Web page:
. The advantage of this method is that we can
simply use random.random()
to compute two numbers between [0, 1]
and
then math.hypot(x, y)
to compute the hypotenuse of this coordinate with
respect to the origin and x
-axis. This approach is shown in the image
below.
For your experiments, throw at least 100
darts. After your simulation,
display the computed value of pi
using the formula above.
Use random.random to generate x
and y
coordinates.
Use math.hypot to check if the coordinate is in the radius of the circle.
After completing the activity above, answer the following questions:
Describe in your own words how the simulation works. What are the steps you are computing? What are you keeping track of in each iteration?
How does the number of darts thrown affect the accuracy of the estimate? Provide evidence for your answer.
For this activity, you are to implement a mortgage calculator that given the principal, interest rate, and desired monthly payment, the program generates an amortization table and displays how long it took to pay off the mortgage (in years and months) and the total amount of payments over that time.
In the recent housing crisis, many unsuspecting homebuyers got themselves into complicated mortgages that they couldn't afford, and perhaps didn't understand. Most mortgage companies go out of their way to hide from the buyer what the actual cost of purchasing a house is, so you should be able to calculate it for yourself.
A mortgage is quite simple. The bank loans you a certain amount of money (the principal) to purchase a house at a certain interest rate. Every month, you must make a payment to reduce the balance. In addition, the bank changes interest by computing one twelfth of the interest rate times the remaining balance. (Unfortunately, the interest gets charged before your payment is applied.)
For example, suppose that you borrow $100,000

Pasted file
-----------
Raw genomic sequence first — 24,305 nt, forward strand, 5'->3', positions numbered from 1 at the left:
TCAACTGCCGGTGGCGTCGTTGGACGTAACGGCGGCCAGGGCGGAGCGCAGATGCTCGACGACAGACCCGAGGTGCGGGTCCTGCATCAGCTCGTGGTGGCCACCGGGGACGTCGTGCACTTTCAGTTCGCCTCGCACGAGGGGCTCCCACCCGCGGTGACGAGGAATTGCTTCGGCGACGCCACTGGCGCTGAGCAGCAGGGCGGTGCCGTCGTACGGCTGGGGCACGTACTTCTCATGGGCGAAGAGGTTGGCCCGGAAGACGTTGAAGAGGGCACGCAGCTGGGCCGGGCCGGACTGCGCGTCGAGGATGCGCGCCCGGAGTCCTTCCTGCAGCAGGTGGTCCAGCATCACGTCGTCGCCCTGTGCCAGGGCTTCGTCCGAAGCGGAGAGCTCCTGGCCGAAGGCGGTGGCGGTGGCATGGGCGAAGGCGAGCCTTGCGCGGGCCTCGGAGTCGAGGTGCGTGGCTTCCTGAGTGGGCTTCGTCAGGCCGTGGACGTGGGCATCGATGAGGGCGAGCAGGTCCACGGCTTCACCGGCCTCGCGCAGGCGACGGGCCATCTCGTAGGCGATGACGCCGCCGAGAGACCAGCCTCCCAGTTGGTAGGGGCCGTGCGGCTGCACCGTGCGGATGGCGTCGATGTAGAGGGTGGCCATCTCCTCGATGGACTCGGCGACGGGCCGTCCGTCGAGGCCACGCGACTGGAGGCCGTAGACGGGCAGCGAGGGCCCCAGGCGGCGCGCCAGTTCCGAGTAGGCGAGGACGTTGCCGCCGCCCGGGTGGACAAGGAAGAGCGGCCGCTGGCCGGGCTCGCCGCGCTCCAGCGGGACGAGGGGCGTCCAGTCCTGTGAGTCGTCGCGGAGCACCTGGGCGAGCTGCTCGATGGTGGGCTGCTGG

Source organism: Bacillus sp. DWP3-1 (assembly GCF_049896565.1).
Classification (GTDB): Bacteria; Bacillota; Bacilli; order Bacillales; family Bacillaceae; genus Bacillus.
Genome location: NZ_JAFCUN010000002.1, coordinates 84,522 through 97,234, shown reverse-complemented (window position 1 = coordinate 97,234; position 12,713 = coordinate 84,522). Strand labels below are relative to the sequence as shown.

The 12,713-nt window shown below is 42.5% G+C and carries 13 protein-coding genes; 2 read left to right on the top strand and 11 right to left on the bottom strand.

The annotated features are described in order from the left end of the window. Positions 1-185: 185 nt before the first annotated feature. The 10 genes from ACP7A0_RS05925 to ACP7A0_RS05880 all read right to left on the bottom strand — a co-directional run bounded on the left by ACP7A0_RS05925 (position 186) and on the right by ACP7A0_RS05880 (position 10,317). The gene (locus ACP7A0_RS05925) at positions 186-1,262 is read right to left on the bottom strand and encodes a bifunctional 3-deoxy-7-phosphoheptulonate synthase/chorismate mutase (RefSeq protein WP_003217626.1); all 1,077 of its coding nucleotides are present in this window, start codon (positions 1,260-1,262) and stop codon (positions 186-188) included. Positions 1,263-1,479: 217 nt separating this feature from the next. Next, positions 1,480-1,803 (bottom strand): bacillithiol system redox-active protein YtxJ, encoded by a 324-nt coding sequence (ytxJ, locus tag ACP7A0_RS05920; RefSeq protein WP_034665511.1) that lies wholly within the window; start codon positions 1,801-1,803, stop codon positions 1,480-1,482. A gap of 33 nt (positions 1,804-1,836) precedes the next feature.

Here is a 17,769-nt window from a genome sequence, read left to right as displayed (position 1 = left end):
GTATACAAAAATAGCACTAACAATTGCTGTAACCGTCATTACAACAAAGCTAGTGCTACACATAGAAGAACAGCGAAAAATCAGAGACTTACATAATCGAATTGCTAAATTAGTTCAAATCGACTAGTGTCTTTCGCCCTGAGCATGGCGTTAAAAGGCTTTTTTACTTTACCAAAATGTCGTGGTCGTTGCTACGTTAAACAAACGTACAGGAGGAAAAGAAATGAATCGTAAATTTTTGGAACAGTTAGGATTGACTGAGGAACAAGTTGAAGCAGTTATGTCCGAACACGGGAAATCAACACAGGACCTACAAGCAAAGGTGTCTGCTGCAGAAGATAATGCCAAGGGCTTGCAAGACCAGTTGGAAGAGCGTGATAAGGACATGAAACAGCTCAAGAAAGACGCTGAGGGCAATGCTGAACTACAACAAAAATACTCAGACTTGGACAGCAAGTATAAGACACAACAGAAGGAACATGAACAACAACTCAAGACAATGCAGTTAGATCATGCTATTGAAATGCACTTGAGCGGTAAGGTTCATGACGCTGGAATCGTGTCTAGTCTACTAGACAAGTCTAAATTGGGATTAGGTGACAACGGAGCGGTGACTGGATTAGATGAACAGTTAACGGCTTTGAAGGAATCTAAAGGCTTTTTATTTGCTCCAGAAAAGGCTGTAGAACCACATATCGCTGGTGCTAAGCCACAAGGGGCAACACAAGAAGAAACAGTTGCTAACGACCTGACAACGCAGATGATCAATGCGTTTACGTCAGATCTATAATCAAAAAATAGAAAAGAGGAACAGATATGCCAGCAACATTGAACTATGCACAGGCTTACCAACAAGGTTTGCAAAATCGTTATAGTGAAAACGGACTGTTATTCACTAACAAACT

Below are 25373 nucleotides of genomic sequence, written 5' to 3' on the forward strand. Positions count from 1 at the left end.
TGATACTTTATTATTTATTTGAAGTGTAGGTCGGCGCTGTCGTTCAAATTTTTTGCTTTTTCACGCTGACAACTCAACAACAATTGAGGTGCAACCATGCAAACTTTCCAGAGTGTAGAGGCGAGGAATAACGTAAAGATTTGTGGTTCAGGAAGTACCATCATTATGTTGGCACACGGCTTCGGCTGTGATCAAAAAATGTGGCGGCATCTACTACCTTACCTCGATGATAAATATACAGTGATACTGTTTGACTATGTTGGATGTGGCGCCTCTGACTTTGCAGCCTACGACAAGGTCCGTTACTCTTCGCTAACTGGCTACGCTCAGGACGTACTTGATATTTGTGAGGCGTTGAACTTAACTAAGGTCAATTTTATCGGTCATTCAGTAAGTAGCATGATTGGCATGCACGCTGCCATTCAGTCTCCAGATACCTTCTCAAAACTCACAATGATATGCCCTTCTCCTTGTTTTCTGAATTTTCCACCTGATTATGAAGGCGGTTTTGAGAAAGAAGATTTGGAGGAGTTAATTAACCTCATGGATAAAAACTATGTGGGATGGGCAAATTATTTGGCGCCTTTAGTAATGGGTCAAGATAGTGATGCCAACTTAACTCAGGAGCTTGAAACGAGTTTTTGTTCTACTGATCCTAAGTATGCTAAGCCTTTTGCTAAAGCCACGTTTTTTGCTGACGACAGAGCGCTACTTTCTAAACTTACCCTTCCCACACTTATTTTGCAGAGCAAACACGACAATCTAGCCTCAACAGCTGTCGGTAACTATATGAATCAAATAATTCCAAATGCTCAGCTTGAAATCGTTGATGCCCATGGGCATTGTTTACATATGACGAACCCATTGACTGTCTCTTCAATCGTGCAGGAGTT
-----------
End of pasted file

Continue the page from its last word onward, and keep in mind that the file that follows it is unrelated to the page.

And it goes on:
to purchase a home at 5%
yearly interest. You agree to pay $500
per month until the mortgage is
paid off. In the first month, the interest increases the balance by
$416.67
, then your payment reduces it by $500
, for a remaining balance
of $99,916.67
. The first payment only reduced the principal by $83.33
!
(This is going to take a while.)
In the second month, the interest charge is $416.31
, and the remaining
balance is $99832.99
. And so on. If you keep computing like this, you get
what is known as an amortization table that shows every payment until
the mortgage is paid off:
Month Payment Interest Balance
1 $500.00 $416.67 $ 99916.67
2 $500.00 $416.32 $ 99832.99
...
430 $500.00 $ 3.97 $ 456.94
431 $458.84 $ 1.90 $ 0.00
In computing this table, you should be able to report how long it would take to pay off the mortgage and what the total amount paid was:
You paid a total of $215458.84 over 35 years and 11 months.
Start with some simple examples that complete with a few payments, then verify your results by hand.
For dollar values, only display two digits of precision after the decimal point by using string formatting.
The final payment will almost certainly be smaller than all the others, so be careful to check for that case so you don't end up with a negative balance.
If the desired payment is too small, balance will go up every month! If this happens, the program should stop and display an appropriate error message.
If you accidentally create an infinite loop, try to interrupt
or
restart
the kernel.
Use the modulus operator to separate out the years and months.
After completing the activity above, answer the following questions:
Describe in your own words how the mortgage calculator works. What are the steps you are computing? What are you keeping track of in each iteration?
If you had a mortgage with a principal of $250,000
, an interest rate
of 4%
, and a monthly payment of $1000
, how long will it take for you to
pay it off? How much will you have paid in total?
To submit your notebook, follow the same directions for Notebook 01, except store this notebook in the notebook03 folder.